Cummings studied briefly at Drury College in Springfield, Missouri, but his love of flying caused him to transfer to the Carnegie Institute of Technology in Pittsburgh, Pennsylvania. He studied aeronautical engineering for a year before he dropped out because of financial reasons, his family having lost heavily in the 1929 stock market crash.[7] Since the American Academy of Dramatic Arts in New York City paid its male actors $14 a week, Cummings decided to study there.[2]

Acting career

Cummings studied drama for two years before appearing on Broadway in 1931.[7] As British actors were in demand, Cummings traveled to England and learned to mimic an upper-class English accent. He had a brief career on Broadway under the name Blade Stanhope Conway, posing as an Englishman.[2][7]

In 1933, Cummings met and two years later married his second wife, Vivi Janiss, a native of Nebraska, with whom he appeared (billed as "Brice Hutchins") in The Ziegfeld Follies of 1934.[9] In 1934, he moved to Hollywood, where he acted at first under the name "Bruce Hutchens", having assumed the persona of a wealthy Texan.[2] He made his film debut the following year in The Virginia Judge.[7]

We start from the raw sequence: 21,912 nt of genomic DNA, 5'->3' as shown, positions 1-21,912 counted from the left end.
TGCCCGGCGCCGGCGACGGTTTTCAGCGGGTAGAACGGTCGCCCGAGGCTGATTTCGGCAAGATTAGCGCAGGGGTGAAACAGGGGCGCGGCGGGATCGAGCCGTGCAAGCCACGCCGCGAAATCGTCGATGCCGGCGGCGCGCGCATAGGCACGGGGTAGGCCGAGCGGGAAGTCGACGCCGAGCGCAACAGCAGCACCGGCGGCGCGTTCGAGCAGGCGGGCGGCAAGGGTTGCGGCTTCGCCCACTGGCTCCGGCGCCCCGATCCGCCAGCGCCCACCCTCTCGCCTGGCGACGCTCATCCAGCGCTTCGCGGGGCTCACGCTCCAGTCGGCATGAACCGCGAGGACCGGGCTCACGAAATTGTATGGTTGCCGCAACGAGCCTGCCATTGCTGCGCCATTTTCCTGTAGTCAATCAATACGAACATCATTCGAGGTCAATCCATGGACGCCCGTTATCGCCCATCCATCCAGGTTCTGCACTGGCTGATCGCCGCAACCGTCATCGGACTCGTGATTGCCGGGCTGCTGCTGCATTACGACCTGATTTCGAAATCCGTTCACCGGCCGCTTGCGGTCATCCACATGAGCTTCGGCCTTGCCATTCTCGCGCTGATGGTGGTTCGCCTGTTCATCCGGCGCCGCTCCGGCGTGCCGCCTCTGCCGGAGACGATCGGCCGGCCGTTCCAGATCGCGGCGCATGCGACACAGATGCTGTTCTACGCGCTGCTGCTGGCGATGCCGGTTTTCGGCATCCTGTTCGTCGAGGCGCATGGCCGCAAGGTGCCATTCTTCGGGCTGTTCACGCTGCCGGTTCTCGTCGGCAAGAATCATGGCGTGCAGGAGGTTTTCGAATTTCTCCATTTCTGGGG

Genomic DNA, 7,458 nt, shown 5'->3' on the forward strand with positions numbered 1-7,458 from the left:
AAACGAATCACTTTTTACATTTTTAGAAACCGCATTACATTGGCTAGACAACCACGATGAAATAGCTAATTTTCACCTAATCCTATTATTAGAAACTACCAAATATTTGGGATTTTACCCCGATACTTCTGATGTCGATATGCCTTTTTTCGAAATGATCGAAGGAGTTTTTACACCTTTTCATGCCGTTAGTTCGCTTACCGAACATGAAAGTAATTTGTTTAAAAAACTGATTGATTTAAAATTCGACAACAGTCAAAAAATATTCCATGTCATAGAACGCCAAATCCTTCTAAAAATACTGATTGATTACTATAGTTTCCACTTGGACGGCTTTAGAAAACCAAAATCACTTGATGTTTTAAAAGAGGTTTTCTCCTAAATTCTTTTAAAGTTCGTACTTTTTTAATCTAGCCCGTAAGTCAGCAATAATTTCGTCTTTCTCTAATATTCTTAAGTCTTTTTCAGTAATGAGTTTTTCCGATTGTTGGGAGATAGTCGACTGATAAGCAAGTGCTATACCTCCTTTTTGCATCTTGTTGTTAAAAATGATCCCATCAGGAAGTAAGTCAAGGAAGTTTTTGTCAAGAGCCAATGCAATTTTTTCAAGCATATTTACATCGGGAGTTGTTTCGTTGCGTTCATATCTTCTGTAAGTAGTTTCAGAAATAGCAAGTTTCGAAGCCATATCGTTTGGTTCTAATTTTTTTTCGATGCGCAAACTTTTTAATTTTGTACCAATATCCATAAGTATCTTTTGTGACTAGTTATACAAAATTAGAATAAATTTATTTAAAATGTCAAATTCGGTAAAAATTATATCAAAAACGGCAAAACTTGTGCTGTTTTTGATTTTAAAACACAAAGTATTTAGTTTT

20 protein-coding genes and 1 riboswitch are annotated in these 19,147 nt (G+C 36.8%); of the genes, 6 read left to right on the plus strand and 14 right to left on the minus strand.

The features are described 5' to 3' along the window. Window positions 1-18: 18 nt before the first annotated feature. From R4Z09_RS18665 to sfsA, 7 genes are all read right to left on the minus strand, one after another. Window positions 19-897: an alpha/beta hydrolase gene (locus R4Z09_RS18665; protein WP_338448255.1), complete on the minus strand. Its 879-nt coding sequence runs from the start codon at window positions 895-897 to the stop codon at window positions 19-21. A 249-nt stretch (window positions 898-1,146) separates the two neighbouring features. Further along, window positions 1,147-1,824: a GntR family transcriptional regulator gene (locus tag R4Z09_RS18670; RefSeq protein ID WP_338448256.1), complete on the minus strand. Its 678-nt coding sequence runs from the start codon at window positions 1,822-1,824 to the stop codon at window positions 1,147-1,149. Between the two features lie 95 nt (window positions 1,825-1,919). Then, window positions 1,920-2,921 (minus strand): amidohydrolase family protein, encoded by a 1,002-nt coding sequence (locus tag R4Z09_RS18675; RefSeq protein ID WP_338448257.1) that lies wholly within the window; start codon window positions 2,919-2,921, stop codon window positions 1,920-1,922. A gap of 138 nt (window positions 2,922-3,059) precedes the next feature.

Cummings then began to use his own name, acting throughout the 1930s as a contract player in a number of supporting roles.[7]

Achieving stardom

Robert Cummings in Saboteur, 1942

He achieved stardom in 1939 in Three Smart Girls Grow Up, opposite Deanna Durbin. His many film comedies include: The Devil and Miss Jones (1941) with Jean Arthur, Moon Over Miami (1941), and The Bride Wore Boots (1946) with Barbara Stanwyck.

Cummings gave memorable performances in three notable dramas. In Kings Row (1942), he played the lead role, Parris Mitchell, alongside friend Ronald Reagan, Claude Rains, Ann Sheridan and an all-star cast. In spite of its mixed critical reaction, the film was nominated for three Academy Awards, including one for Best Picture.

Cummings starred in the spy thriller Saboteur (1942) with Priscilla Lane and Norman Lloyd. He played Barry Kane, an aircraft worker wrongfully accused of espionage, trying to clear his name. Cummings starred in another Hitchcock film, Dial M for Murder (1954), as Mark Halliday, co-starring with Grace Kelly and Ray Milland.

World War II